Posts Tagged ‘Noir thriller’

Dishonored Lady (1947) ****

Dir: Robert Stevenson | Cast: Hedy Lamarr, Dennis O’Keefe, John Loder, William Lundigan, Morris Carnovsky | US Noir thriller, 85′

The second of two independent productions made by Hedy Lamarr’s own company continuing Hollywood’s forties fascination with psychiatry; with Morris Carnovsky’s benign, pipe-smoking psychiatrist following in the footsteps of Now Voyager’s Dr.Jaquith in curing fur-coated glamour puss Lamarr (“as pretty as a picture and as stubborn as a mule”) of a malaise languidly expressed in chain-smoking and dependence on sleeping pills.

Directed by Robert Stevenson, who later made Mary Poppins, this too concerns the exploits of a career woman in a suit without a woman’s usual fear of mice. She’s not short of suitors (plainly cast with actors intended not to outshine the star; one of them Lamarr’s then-husband John Loder, who courts her to ‘Tristan and Isolde’).

About two-thirds of the way through the plot abruptly changes from Lady in the Dark to Mildred Pierce, with Lamarr a glamorous defendant in the dock in the final third after one of the suitors gets murdered. But I won’t spoil the ending for you..Richard Chatten.

NOW ON YOUTUBE | Prime Video

Woman in the Window (1944) **** Blu-ray release

Dir: Fritz Lang | Wri: Nunnally Johnson | Cast: Edward G Robinson, Joan Bennett, Raymond Massey | US Film Noir 107′

One of legendary director Fritz Lang‘s first noir films, The Woman in the Window is also rightfully considered one of the most important examples of the genre, a landmark movie that became one of the initial representations of noir first singled out by French critics after WWII. A triumph for Lang, legendary writer/producer Nunnally Johnson (The Grapes of Wrath), and leading man Edward G. Robinson (shedding his earlier gangster roles to portray a love-struck obsessive), the mysterious melodrama remains a classic American nail-biter.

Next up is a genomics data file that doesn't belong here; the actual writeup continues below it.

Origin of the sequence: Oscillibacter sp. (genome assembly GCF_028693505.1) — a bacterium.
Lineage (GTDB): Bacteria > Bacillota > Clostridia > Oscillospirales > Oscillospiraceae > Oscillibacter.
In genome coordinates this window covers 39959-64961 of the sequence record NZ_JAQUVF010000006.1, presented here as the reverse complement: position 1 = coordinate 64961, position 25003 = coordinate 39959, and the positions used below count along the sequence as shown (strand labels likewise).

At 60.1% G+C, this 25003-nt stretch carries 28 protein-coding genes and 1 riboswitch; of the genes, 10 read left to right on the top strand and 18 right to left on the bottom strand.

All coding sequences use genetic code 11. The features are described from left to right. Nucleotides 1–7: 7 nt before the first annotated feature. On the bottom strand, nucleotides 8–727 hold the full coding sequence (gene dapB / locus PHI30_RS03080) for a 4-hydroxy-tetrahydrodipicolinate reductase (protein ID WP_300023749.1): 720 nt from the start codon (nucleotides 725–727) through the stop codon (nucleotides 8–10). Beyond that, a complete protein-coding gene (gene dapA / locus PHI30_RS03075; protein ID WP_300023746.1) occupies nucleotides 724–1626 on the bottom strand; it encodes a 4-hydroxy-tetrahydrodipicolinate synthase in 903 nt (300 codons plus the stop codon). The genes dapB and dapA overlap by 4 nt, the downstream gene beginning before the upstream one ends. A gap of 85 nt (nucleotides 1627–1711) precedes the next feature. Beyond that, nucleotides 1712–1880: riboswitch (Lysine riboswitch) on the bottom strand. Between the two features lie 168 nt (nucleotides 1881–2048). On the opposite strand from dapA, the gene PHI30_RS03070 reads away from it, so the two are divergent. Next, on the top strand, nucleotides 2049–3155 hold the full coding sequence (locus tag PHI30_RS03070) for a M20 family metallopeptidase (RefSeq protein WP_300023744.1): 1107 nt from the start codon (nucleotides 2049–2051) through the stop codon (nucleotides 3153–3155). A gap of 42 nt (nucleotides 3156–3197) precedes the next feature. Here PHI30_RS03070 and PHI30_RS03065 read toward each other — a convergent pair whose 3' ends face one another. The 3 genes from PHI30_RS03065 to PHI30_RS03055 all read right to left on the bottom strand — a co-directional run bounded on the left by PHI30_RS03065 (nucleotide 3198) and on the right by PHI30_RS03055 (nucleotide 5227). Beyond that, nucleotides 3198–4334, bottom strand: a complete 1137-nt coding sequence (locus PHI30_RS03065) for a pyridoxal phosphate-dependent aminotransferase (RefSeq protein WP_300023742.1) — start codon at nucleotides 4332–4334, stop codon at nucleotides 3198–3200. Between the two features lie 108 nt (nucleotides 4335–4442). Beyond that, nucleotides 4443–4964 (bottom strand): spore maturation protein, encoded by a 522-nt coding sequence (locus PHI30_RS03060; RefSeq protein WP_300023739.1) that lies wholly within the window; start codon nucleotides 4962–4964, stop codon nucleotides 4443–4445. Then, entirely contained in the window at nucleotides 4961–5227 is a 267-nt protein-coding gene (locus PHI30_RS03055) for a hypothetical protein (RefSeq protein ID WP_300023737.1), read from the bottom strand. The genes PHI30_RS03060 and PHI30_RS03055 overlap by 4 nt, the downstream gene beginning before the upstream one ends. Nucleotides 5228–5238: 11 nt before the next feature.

Johnson’s loose adaptation of J H Wallis’ novel Once Off Guard sees Robinson as Richard Wanley, a successful psychiatrist biding his time while his wife and children are on vacation. Lamenting the loss of his salad days, along with his drinking pals Raymond Massey and Dan Duryea, he is surprised and delighted to be picked up in the street by a foxy femme fatale in the shape of Alice (an alluring Joan Bennett dressed by Vogue illustrator and couturier Muriel King), who bears an uncanny resemblance to the subject of a portrait he had just admired in a gallery window. When Richard and Alice retire to her home, her wealthy, jealous boyfriend intrudes, and is killed after a struggle. Alice convinces Richard to cover up the crime, but as Richard’s district attorney friend (Raymond Massey) investigates and the boyfriend’s bodyguard (Dan Duryea) begins to apply pressure to Richard, the walls begin to close in…

With a darkly drôle climax years ahead of its time, The Woman in the Window is suspenseful film noir at its most seductive, elegantly captured and lit by Milton Krasner (who would go on to win the Oscar for Three Coins in a Fountain in 1955), the thriller also serves as an excellent companion piece to the following year’s Scarlet Street, which reunited Lang with Robinson, Bennett, and Duryea in strikingly similar roles.

THE WOMAN IN THE WINDOW (Masters of Cinema) | 20 May 2019 

 

 

 

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